Arkansas' Green-Collar Potential (Commentary by Mark Robertson)

by Mark A. Robertson  on Monday, Feb. 23, 2009 12:00 am  

Economists, business owners, environmentalists and labor activists all see a silver lining in our economic crisis. It's the chance to create new opportunities for industry while building a better, cleaner environment. It's the "green economy," and it's on the minds of many.

Installing solar panels, weatherizing homes, assisting with energy audits, brewing biofuels, erecting wind turbines and building hybrid cars are just some of the jobs that will make up this new green economy. Labor advocates view these new jobs as replacements for positions lost to overseas outsourcing. Urban groups view green-collar job training as a route out of poverty, and environmentalists think these jobs are crucial in fighting climate change.

Some believe "green jobs" are just politically trendy talk, but across the nation – and here in Arkansas – we're seeing that this new green economy is a reality. Green jobs are the old blue-collar jobs, and moving up the career ladder with a green job can often be much easier. Workers might start out making $10 an hour inspecting homes for energy efficiency. Then they might become $18-an-hour workers installing solar panels, a $25-an-hour solar-team manager and, eventually, an electrician or carpenter making $40 an hour for energy renovations.

Arkansas is ready to be at the forefront of this green economy. The Arkansas Chapter of the U.S. Green Building Council is working on a low-income homeowner energy audit and assistance pilot project that, if adopted statewide, could create hundreds of green-collar jobs. Recently, the William J. Clinton Foundation announced a new partnership between the Clinton Climate Initiative and the state of Arkansas to explore energy-reduction programs in the state.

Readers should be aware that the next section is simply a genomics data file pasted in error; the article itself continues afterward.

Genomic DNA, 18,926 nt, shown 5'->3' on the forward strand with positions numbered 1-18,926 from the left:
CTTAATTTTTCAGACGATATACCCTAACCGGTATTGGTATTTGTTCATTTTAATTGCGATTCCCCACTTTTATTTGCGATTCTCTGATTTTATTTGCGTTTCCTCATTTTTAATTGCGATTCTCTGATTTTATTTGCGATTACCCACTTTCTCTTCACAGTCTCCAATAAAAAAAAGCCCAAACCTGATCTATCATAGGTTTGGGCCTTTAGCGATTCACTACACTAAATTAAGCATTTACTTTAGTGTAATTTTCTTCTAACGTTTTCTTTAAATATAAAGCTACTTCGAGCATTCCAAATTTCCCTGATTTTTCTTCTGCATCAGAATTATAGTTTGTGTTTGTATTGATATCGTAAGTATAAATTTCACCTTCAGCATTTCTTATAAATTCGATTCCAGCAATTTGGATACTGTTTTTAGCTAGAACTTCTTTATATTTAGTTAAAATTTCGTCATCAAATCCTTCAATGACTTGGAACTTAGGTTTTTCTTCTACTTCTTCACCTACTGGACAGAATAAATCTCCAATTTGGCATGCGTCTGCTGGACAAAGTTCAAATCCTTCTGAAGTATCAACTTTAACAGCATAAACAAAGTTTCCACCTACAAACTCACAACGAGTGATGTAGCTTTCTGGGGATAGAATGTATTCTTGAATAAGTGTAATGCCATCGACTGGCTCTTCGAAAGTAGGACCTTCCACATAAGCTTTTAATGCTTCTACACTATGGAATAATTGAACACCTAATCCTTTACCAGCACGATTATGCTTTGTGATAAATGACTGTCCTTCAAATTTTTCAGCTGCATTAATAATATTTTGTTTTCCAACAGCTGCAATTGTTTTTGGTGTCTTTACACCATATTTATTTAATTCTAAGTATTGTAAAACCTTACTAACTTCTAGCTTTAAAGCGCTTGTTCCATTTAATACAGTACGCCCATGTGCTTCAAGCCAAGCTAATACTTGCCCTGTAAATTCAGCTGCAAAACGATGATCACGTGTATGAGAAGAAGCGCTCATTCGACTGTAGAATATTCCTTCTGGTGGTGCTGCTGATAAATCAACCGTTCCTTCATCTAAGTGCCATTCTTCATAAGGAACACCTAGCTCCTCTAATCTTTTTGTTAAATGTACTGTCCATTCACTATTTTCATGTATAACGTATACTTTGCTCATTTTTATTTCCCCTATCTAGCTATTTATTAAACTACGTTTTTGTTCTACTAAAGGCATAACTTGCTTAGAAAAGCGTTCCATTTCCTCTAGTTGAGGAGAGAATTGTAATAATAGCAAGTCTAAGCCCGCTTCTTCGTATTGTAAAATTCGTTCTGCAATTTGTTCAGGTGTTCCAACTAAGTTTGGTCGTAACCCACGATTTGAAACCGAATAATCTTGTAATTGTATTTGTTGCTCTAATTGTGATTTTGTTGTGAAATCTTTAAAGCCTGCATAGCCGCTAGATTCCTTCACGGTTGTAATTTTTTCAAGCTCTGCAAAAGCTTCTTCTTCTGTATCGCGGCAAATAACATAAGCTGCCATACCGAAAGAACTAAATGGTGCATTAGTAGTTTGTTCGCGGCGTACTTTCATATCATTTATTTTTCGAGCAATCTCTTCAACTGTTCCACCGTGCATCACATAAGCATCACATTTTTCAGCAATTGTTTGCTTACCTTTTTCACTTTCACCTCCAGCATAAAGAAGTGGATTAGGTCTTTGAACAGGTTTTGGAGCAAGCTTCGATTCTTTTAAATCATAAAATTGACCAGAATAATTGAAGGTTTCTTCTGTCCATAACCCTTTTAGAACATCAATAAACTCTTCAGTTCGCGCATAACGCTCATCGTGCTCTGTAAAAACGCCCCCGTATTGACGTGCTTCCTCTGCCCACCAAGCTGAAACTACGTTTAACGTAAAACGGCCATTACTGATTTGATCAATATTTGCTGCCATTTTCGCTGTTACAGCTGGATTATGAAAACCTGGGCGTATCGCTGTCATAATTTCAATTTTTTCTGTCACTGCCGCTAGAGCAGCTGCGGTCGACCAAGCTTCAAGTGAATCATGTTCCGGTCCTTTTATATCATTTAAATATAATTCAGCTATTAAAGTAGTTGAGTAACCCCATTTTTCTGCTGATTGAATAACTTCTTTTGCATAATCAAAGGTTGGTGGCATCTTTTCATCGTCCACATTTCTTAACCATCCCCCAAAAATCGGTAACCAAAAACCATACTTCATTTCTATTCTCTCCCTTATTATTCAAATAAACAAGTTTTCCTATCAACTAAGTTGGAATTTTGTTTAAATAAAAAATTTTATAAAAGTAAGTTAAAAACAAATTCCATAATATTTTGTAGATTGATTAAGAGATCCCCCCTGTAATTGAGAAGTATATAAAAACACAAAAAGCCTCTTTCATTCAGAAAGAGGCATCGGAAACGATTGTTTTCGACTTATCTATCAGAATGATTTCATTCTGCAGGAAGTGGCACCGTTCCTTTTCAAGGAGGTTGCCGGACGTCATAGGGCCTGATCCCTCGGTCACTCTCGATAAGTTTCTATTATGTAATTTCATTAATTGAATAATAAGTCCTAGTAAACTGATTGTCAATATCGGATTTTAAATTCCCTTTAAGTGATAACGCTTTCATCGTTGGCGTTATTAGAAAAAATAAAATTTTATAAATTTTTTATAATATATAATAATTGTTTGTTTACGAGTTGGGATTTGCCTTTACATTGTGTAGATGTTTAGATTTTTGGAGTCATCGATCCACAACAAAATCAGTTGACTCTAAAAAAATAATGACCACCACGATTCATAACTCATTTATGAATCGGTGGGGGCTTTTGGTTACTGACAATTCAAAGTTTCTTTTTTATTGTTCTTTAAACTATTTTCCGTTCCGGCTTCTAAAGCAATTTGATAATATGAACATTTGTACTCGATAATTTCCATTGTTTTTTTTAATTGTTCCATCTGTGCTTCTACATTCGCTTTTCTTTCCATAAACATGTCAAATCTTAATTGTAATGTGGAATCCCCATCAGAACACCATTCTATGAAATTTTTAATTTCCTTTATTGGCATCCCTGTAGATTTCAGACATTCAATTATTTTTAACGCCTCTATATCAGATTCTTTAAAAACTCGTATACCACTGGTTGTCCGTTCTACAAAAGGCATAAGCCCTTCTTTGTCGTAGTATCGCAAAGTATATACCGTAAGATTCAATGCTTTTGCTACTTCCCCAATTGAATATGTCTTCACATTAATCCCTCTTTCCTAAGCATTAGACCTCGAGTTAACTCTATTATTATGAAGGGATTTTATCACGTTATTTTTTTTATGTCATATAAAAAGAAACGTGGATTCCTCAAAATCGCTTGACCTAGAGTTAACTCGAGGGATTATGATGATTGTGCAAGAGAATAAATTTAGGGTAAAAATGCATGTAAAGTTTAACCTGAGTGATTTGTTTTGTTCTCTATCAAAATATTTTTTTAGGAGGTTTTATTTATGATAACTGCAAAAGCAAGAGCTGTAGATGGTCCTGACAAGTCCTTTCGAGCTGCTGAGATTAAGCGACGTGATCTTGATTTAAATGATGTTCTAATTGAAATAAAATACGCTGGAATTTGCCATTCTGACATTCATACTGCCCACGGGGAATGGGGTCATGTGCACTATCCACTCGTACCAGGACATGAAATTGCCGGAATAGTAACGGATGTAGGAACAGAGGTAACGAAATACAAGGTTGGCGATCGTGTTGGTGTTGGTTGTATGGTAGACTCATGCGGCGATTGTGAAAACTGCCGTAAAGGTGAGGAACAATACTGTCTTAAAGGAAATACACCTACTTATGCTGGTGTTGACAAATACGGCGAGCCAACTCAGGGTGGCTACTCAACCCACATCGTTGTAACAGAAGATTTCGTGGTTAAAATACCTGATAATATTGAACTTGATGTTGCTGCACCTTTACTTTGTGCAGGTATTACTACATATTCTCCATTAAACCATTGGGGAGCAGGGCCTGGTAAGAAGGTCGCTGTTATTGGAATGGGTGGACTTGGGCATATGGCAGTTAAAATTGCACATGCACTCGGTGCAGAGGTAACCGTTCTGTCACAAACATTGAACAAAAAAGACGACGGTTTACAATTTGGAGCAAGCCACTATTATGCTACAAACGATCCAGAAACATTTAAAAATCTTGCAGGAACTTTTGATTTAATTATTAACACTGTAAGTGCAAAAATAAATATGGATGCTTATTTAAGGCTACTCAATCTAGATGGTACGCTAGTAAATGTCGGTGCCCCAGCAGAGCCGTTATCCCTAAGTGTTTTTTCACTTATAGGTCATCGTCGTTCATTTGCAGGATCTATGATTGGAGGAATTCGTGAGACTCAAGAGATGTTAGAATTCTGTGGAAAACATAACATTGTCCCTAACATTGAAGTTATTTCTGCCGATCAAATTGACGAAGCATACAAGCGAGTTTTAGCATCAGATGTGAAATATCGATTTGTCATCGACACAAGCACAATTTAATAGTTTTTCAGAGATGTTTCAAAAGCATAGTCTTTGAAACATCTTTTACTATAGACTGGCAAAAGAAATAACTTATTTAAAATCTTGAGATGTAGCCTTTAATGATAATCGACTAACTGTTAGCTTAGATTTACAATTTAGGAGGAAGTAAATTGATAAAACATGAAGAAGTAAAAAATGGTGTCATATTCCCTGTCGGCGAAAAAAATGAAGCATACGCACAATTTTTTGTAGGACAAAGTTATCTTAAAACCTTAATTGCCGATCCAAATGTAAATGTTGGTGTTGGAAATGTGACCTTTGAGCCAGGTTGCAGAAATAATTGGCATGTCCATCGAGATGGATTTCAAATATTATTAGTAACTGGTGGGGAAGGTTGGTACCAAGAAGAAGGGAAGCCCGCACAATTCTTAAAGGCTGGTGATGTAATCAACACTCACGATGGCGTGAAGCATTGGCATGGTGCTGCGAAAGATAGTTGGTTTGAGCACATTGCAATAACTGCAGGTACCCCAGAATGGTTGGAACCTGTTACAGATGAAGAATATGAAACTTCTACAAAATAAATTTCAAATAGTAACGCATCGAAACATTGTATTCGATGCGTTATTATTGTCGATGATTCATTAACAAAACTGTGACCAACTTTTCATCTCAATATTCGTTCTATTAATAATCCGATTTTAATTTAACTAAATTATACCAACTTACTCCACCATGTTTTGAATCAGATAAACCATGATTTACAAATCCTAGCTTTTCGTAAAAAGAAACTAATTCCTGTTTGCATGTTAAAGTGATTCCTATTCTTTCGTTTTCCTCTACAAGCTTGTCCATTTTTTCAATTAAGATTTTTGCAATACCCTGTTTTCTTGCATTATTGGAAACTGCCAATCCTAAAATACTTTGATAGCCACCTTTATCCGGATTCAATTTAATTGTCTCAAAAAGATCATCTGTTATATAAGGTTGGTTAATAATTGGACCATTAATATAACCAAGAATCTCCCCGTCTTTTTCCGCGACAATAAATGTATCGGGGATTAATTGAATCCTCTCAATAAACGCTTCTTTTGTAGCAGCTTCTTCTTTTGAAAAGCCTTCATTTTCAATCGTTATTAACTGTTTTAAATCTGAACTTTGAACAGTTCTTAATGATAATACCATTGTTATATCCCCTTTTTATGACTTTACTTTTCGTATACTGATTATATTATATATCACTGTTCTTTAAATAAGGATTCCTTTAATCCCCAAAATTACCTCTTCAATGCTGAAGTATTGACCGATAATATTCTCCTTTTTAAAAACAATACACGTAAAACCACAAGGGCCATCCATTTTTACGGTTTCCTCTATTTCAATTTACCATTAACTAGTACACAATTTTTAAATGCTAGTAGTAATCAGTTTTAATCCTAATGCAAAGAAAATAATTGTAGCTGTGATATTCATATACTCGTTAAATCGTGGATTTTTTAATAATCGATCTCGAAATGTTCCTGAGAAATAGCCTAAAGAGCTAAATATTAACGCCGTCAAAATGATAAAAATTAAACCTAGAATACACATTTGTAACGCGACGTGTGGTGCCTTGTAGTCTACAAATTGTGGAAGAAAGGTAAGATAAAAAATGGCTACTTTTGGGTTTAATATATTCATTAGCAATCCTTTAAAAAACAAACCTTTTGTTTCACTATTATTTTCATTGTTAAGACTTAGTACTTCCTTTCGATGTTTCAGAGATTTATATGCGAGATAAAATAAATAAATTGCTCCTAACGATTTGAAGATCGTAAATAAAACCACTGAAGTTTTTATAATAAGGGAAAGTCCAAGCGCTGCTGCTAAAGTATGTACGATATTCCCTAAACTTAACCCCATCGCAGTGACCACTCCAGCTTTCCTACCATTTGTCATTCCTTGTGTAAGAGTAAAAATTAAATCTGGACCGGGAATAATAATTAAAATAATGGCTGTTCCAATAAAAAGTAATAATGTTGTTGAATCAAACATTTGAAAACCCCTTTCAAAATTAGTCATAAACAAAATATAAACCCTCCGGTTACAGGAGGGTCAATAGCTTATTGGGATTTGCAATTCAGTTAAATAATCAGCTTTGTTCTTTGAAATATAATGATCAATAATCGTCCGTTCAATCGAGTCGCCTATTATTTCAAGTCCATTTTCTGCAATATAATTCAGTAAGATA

Additionally, because of our success as a manufacturing state and our central location, Arkansas could easily become a major supplier of "green goods" and services to major cities in the Southeast. Goods produced within a 500-mile radius are considered local and are preferred in the green-building industry. This means rethinking what we produce while capitalizing on our experience as a producer.

Arkansas will be part of President Barack Obama's nationwide goal of creating 5 million new green-collar jobs over the next 10 years. Reaching this number is feasible, studies show. One report by the Rand Corp. and the University of Tennessee found that if 25 percent of all American energy were produced from renewable sources by 2025, we would generate at least 5 million new green jobs. By 2030, when 75 percent of the buildings in the country are expected to be green, we'll need a new work force of qualified green builders, facility managers and more.

The USGBC-AR's Energy Audit & Assistance Program would create green jobs in which energy auditors work with homeowners to reduce their energy costs. Recent studies show a disproportionate amount of energy is consumed by poorly constructed low-income homes. As a result, low-income families spend up to 50 percent of their income on utilities. Even more alarming are those who do without adequate heating or air conditioning because of economic circumstances. The energy audit program would help improve these situations.

Hundreds of options exist when it comes to carving out green-collar jobs. Just look at the definition Van Jones, author of the book "The Green Collar Economy," gives for a green-collar job: "family-supporting, career-track, vocational, or trade-level employment in environmentally-friendly fields."

This means the small-business cleaning service that decides to use all organic cleaning products is now considered a green-collar job. Or the farmer who engages in organic agriculture and some biofuels production is now part of this new green economy.

Arkansas' green economy will be a mix of current jobs retrofitted as green jobs and new jobs created because of efforts to reduce energy consumption and help our environment.

Our nation is on the cusp of a new economy, and Arkansas is poised to take advantage of this exciting growth. We just have to move the conversation from the table of a few politicians, business people, activists and environmentalists to the family dinner table. Every Arkansan must understand the benefits and embrace the idea of this potentially multibillion-dollar green industry.                                        

(Mark A. Robertson is a principal with Mesa Landscape Architects Inc. of Little Rock.)

 

 

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